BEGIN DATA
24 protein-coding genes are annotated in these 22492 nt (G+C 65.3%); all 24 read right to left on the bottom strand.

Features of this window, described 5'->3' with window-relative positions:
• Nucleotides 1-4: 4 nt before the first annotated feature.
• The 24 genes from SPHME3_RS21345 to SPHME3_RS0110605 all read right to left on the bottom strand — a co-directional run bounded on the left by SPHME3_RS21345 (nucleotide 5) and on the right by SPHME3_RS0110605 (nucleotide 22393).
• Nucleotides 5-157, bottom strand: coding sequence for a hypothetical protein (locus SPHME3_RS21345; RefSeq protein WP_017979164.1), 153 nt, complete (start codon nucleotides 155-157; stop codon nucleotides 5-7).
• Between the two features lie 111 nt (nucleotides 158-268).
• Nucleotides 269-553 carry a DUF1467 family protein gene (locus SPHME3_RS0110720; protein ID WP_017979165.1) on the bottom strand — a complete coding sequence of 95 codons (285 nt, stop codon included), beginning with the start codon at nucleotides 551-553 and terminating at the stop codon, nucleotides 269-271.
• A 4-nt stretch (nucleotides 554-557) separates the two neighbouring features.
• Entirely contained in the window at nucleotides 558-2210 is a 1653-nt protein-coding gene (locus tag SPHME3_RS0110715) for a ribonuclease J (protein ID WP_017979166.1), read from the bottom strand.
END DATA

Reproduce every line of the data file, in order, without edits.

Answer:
24 protein-coding genes are annotated in these 22492 nt (G+C 65.3%); all 24 read right to left on the bottom strand.

Features of this window, described 5'->3' with window-relative positions:
• Nucleotides 1-4: 4 nt before the first annotated feature.
• The 24 genes from SPHME3_RS21345 to SPHME3_RS0110605 all read right to left on the bottom strand — a co-directional run bounded on the left by SPHME3_RS21345 (nucleotide 5) and on the right by SPHME3_RS0110605 (nucleotide 22393).
• Nucleotides 5-157, bottom strand: coding sequence for a hypothetical protein (locus SPHME3_RS21345; RefSeq protein WP_017979164.1), 153 nt, complete (start codon nucleotides 155-157; stop codon nucleotides 5-7).
• Between the two features lie 111 nt (nucleotides 158-268).
• Nucleotides 269-553 carry a DUF1467 family protein gene (locus SPHME3_RS0110720; protein ID WP_017979165.1) on the bottom strand — a complete coding sequence of 95 codons (285 nt, stop codon included), beginning with the start codon at nucleotides 551-553 and terminating at the stop codon, nucleotides 269-271.
• A 4-nt stretch (nucleotides 554-557) separates the two neighbouring features.
• Entirely contained in the window at nucleotides 558-2210 is a 1653-nt protein-coding gene (locus tag SPHME3_RS0110715) for a ribonuclease J (protein ID WP_017979166.1), read from the bottom strand.